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Kevin Briski says recommendation to fire golf pros in 2012 was a department decision

July 14, 2018

A former superintendent of Madison’s Park Division testified that he was one cog in a group effort that led the City Council to vote in 2012 against renewing four golf pros’ contracts to run the city’s golf shop operations for another five years.

Kevin Briski’s testimony that he relied on four other city officials to help make the recommendation to replace the pros with cheaper help differed from what the golf pros said on the witness stand. They are suing the city for unlawful termination of their contracts and testified during their civil trial this week that Briski lied to Mayor Paul Soglin and bullied others in his quest to make sweeping changes to the city’s golf course operations.

Briski said three staff members from the Parks Division and one from Soglin’s staff all agreed in early October 2012 that proposals made by the golf pros to operate the courses did not help make the courses less reliant on tax dollars. “So the overall recommendation was to not move forward with those proposals,” Briski testified.

The lawsuit filed by former Odana Hills pro Tom Benson, Monona Golf Course pro Rob Muranyi, Yahara Hills pro Mark Rechlicz and Glenway pro Bill Scheer was ordered to go to trial by the Wisconsin Supreme Court as part of a landmark ruling in June 2017. The court ruled that the pros’ contracts were “dealerships” under the Wisconsin Fair Dealership law and could be terminated by the city only for cause. The city must prove to a jury that it had good cause to fire the pros and that it gave them proper notice.

The golf pros are seeking $2.3 million in lost income.

Briski testified from Melbourne, Florida, on July 5 and the recording was shown during the trial Friday afternoon as the defense began presenting its case. Briski resigned from his position with the city in 2014 to take a similar position in Melbourne.

During questioning from the attorney representing the city, Evan Tenebruso, Briski testified that his division began exploring potential options to increase golf course revenues after the Parks’ then-finance manager, Eric Knepp, produced a report in March 2012 that said the course’s funds saw a nearly $1 million depletion in resources over a five-year period ending in 2008.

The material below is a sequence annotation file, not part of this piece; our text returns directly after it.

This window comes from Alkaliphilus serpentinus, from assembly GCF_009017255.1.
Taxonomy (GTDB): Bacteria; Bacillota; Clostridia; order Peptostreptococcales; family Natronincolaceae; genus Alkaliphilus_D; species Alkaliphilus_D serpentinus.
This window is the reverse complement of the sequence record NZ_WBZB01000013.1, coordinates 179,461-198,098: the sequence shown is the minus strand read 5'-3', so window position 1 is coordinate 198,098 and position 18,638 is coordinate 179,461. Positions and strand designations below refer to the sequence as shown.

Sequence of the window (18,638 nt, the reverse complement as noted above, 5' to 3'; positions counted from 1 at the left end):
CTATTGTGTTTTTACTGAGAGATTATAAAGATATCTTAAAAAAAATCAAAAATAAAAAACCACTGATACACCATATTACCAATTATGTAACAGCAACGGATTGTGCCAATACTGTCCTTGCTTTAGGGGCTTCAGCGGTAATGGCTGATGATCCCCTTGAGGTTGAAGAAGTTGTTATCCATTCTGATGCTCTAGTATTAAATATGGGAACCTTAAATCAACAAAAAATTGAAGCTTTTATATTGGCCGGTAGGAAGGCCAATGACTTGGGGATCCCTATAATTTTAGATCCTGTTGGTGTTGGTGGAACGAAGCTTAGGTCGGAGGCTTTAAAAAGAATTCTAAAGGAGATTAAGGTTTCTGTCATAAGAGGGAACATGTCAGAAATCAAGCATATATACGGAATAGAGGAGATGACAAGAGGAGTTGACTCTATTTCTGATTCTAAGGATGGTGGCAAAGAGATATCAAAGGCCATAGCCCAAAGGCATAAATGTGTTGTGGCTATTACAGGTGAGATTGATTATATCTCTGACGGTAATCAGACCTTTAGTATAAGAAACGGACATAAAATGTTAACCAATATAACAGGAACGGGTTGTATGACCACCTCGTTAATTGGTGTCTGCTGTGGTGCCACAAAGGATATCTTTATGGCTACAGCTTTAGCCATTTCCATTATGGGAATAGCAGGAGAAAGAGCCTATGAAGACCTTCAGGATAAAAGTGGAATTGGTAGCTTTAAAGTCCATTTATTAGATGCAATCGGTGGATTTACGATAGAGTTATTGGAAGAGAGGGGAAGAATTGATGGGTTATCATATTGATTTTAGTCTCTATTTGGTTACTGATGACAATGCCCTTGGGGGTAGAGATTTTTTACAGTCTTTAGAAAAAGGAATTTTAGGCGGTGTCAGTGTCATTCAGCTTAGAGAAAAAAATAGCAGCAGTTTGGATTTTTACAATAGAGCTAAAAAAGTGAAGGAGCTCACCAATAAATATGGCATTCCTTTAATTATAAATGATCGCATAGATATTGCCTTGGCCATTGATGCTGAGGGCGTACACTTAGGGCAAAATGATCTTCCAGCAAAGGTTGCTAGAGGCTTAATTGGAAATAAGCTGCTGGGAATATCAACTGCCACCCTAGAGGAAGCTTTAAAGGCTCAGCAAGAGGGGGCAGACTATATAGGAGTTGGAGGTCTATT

Quoting the report, Tenebruso said “the troubling part of this depletion was that the final $478,000 was cash that the fund didn’t have.” That meant that money from the city’s tax dollars were needed to pay the golf courses’ bills.

“It was a concern for the whole city,” Briski testified.

Briski also testified that he presented Knepp’s report to Soglin and began discussing options for fixing the problems with his staff and then with Soglin and his staff. He testified that options included continuing to contract with the pros, lease the maintenance and possibly the clubhouses operations to an outside group or have the city run the entire operation.

“There was no conclusion (to remove the pros at that point),” Briski said. “It was the start of the process.”

While Briski met with city officials about the process, he testified that he didn’t meet with the pros until Aug. 1 to discuss having them submit proposals. He testified that he was looking for ideas from the pros to help increase revenues. “I wanted to get their input. ... Maybe they were seeing something that we hadn’t at that point,” he said.

Briski also testified that he sensed optimism from the pros during the meeting.

During cross-examination, Briski wasn’t as forthcoming in answering questions, and the golf pros’ attorney, Kevin Palmersheim, often reminded him of his answers to the same questions during a 2014 deposition. He agreed that he testified during his deposition that he gave the golf pros no parameters to work with when he asked them to make their proposals.

Briski testified that he never put together any numbers projecting revenues or expenses for 2013 and was unaware of any projections prior to an email he sent to city officials with his recommendation in October 2012.

Soglin testified Wednesday that the recommendation’s projections of $345,000 in revenues for 2013 was one reason why he added it to his proposed 2013 budget.

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